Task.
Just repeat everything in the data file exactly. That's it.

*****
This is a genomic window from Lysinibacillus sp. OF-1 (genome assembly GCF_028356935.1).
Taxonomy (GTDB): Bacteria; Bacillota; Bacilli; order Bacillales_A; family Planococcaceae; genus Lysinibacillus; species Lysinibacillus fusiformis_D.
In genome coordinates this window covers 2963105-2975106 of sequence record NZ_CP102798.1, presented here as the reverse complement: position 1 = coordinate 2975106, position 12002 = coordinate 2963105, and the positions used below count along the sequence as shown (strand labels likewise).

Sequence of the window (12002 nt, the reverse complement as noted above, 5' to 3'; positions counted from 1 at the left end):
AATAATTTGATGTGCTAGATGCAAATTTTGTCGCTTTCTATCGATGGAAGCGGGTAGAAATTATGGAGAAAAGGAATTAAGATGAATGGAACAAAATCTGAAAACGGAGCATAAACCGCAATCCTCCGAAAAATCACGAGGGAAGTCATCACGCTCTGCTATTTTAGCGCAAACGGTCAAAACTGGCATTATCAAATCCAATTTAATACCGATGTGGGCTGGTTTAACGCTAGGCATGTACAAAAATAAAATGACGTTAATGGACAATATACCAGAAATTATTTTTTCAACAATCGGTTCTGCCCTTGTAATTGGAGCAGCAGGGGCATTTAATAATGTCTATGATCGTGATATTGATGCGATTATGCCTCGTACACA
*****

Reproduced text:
This is a genomic window from Lysinibacillus sp. OF-1 (genome assembly GCF_028356935.1).
Taxonomy (GTDB): Bacteria; Bacillota; Bacilli; order Bacillales_A; family Planococcaceae; genus Lysinibacillus; species Lysinibacillus fusiformis_D.
In genome coordinates this window covers 2963105-2975106 of sequence record NZ_CP102798.1, presented here as the reverse complement: position 1 = coordinate 2975106, position 12002 = coordinate 2963105, and the positions used below count along the sequence as shown (strand labels likewise).

Sequence of the window (12002 nt, the reverse complement as noted above, 5' to 3'; positions counted from 1 at the left end):
AATAATTTGATGTGCTAGATGCAAATTTTGTCGCTTTCTATCGATGGAAGCGGGTAGAAATTATGGAGAAAAGGAATTAAGATGAATGGAACAAAATCTGAAAACGGAGCATAAACCGCAATCCTCCGAAAAATCACGAGGGAAGTCATCACGCTCTGCTATTTTAGCGCAAACGGTCAAAACTGGCATTATCAAATCCAATTTAATACCGATGTGGGCTGGTTTAACGCTAGGCATGTACAAAAATAAAATGACGTTAATGGACAATATACCAGAAATTATTTTTTCAACAATCGGTTCTGCCCTTGTAATTGGAGCAGCAGGGGCATTTAATAATGTCTATGATCGTGATATTGATGCGATTATGCCTCGTACACA